State of Preservation
Many of the materials used in the physical construction of the research records are chemically
unstable. Some records are already beginning to show evidence of degeneration. The layered
construction of the activity charts and Esterline Angus charts only compounds the challenge of
preserving these records in their original paper format. Storing the collection in a warehouse
without climate controls is another factor that is exacerbating processes of degeneration. The
major problems in preserving this collection in original hard copy format are as follows:
We have consulted with Franklin Mowery, director of the conservation laboratory at the Folger Shakespeare Library, Paul Banks, formerly of the Columbia University conservation program, and other experts in paper conservation. The consensus of opinion is that the collection of Esterline Angus and activity charts presents formidable conservation problems. An effort to deacidify and repair charts would be labor-intensive and enormously expensive. Because of the poor quality of materials used to construct the charts, conservators advise against an extensive paper preservation project. They have, instead, recommended photographing or microfilming the charts for the purpose of preserving the data and information in the charts.
Preservation, Occupational Health, and Data Conversion
Because of lead dust contamination in the collection, occupational health issues have become
inextricably intertwined with considerations for preservation of records and conversion of data.
Whereas the presence of lead dust on the records does not have a deleterious effect on the paper,
it does represent a significant hazard to humans who would be exposed to the dust when handling
the records over a concentrated period of time. We have consulted with Dr. Julian Chisolm and
Dr. Mark Farfel of the Lead Poisoning Program at the Kennedy Kreiger Institute and Dr. Peter
Lees of The Johns Hopkins University School of Hygiene and Public Health.
Activity charts and Esterline Angus charts that had been stored on open shelves are the most heavily contaminated records. Fortunately, most of the Esterline Angus charts were stored in map drawers, and are, therefore, not as heavily contaminated as the charts stored on open shelves. Logbooks were mainly stored in glass enclosed bookcases and thus spared extensive exposure to lead dust. Logbooks stored on open shelves were easily abated by wet-wiping their covers and spines with a high phosphate solution. The interior pages appear not to have been contaminated by lead dust.
We have tried to no avail to decontaminate the Esterline Angus charts and activity charts. After industrial hygienists conducted various abatement trials with the charts, they always found lead dust in the post-abatement swipe tests. Since paper is a porous material, lead dust becomes embedded and cannot be thoroughly abated by any known decontamination process.The layered construction of the charts also interferes with lead abatement since dust particles collect in the ridges and folds of the various layers.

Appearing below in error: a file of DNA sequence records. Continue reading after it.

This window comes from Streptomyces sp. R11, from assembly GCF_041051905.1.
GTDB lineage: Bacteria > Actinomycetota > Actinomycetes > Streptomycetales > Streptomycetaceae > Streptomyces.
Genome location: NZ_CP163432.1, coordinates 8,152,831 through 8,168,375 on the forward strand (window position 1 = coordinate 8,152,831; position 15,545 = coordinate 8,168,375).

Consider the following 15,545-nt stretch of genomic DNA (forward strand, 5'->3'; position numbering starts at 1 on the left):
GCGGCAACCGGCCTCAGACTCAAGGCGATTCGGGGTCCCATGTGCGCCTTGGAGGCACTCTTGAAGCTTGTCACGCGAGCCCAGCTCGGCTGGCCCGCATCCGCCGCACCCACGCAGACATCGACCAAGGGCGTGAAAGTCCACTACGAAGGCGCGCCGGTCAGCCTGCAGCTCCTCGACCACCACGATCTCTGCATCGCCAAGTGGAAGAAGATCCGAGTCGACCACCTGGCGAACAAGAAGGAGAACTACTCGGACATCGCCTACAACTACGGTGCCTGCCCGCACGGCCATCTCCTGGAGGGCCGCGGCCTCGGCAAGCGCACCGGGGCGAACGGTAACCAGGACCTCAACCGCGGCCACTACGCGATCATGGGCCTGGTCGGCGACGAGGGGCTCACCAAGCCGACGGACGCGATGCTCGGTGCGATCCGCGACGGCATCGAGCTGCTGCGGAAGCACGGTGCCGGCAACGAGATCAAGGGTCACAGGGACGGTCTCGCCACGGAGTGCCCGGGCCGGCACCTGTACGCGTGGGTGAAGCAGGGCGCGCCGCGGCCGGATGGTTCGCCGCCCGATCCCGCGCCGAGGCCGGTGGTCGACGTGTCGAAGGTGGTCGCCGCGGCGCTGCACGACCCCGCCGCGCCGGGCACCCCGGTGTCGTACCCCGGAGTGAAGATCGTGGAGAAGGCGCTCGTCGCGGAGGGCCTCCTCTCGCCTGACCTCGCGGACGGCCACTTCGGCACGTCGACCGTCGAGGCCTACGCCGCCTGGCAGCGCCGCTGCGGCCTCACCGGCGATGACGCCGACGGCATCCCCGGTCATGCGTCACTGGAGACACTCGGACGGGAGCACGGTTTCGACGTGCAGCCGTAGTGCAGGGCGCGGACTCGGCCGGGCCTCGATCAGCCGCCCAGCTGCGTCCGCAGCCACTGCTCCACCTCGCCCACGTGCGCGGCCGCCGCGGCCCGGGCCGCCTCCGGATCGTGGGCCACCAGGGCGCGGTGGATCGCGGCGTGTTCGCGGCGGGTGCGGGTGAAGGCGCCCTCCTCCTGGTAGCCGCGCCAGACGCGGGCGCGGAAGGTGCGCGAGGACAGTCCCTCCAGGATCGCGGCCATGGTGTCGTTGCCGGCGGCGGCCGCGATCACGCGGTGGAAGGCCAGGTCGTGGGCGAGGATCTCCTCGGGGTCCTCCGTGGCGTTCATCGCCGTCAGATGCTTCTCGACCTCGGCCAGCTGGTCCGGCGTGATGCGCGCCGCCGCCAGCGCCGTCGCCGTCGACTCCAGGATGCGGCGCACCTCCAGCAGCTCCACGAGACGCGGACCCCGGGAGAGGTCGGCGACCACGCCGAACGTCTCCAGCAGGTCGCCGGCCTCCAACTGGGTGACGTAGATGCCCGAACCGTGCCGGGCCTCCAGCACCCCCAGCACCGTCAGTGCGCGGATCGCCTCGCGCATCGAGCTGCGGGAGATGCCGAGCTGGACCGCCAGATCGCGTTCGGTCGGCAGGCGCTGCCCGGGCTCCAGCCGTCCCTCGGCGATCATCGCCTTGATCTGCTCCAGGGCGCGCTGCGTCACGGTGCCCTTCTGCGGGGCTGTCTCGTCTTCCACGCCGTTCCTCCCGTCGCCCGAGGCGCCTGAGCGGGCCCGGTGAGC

We have, therefore, concluded that a comprehensive project for total lead abatement of the contaminated charts would not be feasible. At this time our main objective is to concentrate on protecting the people who would be handling the records from exposure to lead dust. We have considered the following occupational safety options:
Since the estimate for conservation and encapsulation does not include costs of cataloging, it does not represent the full extent of funding that would be needed to process this large collection. Developing intellectual controls for access, retrieval, and use of the charts should be a foremost consideration. The intellectual needs for access to and use of the data ultimately outweigh any benefits of preserving and encapsulating a vast collection of charts in original hard copy formats. We have concluded that the intrinsic value of the research records from the Psychobiology Laboratory lies not in their physical format, but in the data that are represented. Thus, converting the data to electronic formats would enhance access to and use of the collection. Remote use would be possible and a larger audience of users would benefit.
Preserving the research records in their original format is ultimately infeasible; yet, it is critical to
preserve the data and information in the records. Our preservation goals are as follows:
Control of Lead Exposure During Document Processing